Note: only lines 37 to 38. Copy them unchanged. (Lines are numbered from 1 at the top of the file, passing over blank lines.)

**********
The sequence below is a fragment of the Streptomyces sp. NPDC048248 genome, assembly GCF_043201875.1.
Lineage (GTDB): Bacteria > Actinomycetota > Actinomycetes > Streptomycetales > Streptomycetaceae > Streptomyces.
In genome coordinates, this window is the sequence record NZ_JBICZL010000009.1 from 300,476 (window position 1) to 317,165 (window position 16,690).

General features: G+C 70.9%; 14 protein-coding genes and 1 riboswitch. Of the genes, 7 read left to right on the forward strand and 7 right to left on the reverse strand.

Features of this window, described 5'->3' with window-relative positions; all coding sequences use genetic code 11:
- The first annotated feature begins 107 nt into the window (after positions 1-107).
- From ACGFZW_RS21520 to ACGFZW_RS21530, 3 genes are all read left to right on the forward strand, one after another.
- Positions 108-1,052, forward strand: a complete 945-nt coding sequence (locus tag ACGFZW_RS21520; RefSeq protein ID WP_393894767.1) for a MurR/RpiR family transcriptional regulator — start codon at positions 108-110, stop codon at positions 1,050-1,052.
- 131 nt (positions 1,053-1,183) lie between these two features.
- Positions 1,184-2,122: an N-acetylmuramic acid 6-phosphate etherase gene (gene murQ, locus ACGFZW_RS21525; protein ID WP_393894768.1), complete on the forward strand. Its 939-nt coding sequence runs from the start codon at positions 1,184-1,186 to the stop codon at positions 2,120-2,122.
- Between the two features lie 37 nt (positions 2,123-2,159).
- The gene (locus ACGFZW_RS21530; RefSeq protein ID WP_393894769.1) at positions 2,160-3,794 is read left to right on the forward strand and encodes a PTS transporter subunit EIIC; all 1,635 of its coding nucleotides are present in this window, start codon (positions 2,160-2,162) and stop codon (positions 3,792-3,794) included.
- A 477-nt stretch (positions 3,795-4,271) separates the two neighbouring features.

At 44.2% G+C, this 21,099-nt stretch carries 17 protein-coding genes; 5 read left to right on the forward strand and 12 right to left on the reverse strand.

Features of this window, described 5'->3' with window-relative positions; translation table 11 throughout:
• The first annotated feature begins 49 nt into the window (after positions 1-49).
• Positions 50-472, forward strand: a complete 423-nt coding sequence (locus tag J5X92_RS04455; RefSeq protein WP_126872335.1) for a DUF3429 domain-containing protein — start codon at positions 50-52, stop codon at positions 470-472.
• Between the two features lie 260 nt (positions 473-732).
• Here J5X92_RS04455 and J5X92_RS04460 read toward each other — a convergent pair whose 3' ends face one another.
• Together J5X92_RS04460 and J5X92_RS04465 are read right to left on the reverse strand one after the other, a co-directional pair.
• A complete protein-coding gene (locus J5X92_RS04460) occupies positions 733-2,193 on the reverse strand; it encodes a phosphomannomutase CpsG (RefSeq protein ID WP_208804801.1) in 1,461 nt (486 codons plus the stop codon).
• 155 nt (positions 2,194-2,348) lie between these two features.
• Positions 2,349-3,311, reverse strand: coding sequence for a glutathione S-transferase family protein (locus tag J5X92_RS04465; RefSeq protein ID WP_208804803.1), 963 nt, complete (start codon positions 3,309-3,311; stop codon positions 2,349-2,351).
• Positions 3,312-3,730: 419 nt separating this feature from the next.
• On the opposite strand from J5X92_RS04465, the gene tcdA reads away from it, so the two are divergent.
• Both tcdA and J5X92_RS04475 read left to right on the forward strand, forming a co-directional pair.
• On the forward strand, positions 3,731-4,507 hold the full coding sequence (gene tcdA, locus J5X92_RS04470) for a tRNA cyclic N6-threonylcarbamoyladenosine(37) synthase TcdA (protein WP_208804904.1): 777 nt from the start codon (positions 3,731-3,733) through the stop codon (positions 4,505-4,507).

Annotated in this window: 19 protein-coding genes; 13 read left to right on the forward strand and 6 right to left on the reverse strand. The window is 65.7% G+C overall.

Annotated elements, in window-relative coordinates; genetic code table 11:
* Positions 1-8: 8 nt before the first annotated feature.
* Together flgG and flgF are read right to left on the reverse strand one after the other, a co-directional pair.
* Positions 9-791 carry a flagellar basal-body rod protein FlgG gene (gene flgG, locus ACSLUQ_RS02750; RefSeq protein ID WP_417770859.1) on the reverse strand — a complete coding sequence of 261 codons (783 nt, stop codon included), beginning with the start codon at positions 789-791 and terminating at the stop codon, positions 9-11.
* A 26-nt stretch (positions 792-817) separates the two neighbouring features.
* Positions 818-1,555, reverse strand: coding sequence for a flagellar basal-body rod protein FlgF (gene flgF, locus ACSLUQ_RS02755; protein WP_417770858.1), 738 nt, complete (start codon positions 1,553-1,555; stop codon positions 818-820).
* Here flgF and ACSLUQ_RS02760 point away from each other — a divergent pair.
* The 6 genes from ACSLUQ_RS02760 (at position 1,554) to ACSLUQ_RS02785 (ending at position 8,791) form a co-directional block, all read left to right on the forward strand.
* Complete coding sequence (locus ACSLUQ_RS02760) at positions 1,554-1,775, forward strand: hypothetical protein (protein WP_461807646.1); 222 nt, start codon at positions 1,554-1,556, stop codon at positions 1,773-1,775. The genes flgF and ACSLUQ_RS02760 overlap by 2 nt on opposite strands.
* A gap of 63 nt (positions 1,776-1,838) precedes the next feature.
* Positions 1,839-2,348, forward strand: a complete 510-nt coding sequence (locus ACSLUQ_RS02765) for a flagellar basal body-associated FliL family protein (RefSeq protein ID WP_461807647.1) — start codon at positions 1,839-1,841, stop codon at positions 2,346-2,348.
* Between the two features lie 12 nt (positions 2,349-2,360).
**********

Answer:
* Complete coding sequence (locus ACSLUQ_RS02760) at positions 1,554-1,775, forward strand: hypothetical protein (protein WP_461807646.1); 222 nt, start codon at positions 1,554-1,556, stop codon at positions 1,773-1,775. The genes flgF and ACSLUQ_RS02760 overlap by 2 nt on opposite strands.
* A gap of 63 nt (positions 1,776-1,838) precedes the next feature.